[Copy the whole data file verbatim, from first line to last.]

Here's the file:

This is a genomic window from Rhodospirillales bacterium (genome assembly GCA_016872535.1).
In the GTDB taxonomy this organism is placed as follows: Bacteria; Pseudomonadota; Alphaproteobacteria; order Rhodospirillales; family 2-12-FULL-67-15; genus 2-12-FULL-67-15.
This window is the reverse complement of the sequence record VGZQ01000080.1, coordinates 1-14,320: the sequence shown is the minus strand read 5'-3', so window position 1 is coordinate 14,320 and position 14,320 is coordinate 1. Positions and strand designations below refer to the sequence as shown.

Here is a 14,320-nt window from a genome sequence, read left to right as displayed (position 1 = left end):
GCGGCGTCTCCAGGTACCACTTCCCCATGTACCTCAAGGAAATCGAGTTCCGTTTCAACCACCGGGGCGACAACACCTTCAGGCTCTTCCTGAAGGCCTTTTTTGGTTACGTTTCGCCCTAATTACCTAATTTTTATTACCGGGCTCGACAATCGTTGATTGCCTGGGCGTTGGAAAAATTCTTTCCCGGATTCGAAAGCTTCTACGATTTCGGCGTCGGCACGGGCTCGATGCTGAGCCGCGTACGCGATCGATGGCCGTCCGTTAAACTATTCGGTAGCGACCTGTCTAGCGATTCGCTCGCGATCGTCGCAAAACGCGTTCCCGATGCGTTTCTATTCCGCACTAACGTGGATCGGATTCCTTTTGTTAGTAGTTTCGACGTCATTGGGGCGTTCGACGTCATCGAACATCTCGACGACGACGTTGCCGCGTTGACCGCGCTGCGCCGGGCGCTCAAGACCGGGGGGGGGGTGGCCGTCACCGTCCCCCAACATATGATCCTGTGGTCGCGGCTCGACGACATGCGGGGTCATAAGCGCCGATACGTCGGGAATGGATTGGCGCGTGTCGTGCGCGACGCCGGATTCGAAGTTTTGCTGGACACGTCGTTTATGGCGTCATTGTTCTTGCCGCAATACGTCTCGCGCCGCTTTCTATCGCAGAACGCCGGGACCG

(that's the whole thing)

This is a genomic window from Rhodospirillales bacterium (genome assembly GCA_016872535.1).
In the GTDB taxonomy this organism is placed as follows: Bacteria; Pseudomonadota; Alphaproteobacteria; order Rhodospirillales; family 2-12-FULL-67-15; genus 2-12-FULL-67-15.
This window is the reverse complement of the sequence record VGZQ01000080.1, coordinates 1-14,320: the sequence shown is the minus strand read 5'-3', so window position 1 is coordinate 14,320 and position 14,320 is coordinate 1. Positions and strand designations below refer to the sequence as shown.

Here is a 14,320-nt window from a genome sequence, read left to right as displayed (position 1 = left end):
GCGGCGTCTCCAGGTACCACTTCCCCATGTACCTCAAGGAAATCGAGTTCCGTTTCAACCACCGGGGCGACAACACCTTCAGGCTCTTCCTGAAGGCCTTTTTTGGTTACGTTTCGCCCTAATTACCTAATTTTTATTACCGGGCTCGACAATCGTTGATTGCCTGGGCGTTGGAAAAATTCTTTCCCGGATTCGAAAGCTTCTACGATTTCGGCGTCGGCACGGGCTCGATGCTGAGCCGCGTACGCGATCGATGGCCGTCCGTTAAACTATTCGGTAGCGACCTGTCTAGCGATTCGCTCGCGATCGTCGCAAAACGCGTTCCCGATGCGTTTCTATTCCGCACTAACGTGGATCGGATTCCTTTTGTTAGTAGTTTCGACGTCATTGGGGCGTTCGACGTCATCGAACATCTCGACGACGACGTTGCCGCGTTGACCGCGCTGCGCCGGGCGCTCAAGACCGGGGGGGGGGTGGCCGTCACCGTCCCCCAACATATGATCCTGTGGTCGCGGCTCGACGACATGCGGGGTCATAAGCGCCGATACGTCGGGAATGGATTGGCGCGTGTCGTGCGCGACGCCGGATTCGAAGTTTTGCTGGACACGTCGTTTATGGCGTCATTGTTCTTGCCGCAATACGTCTCGCGCCGCTTTCTATCGCAGAACGCCGGGACCG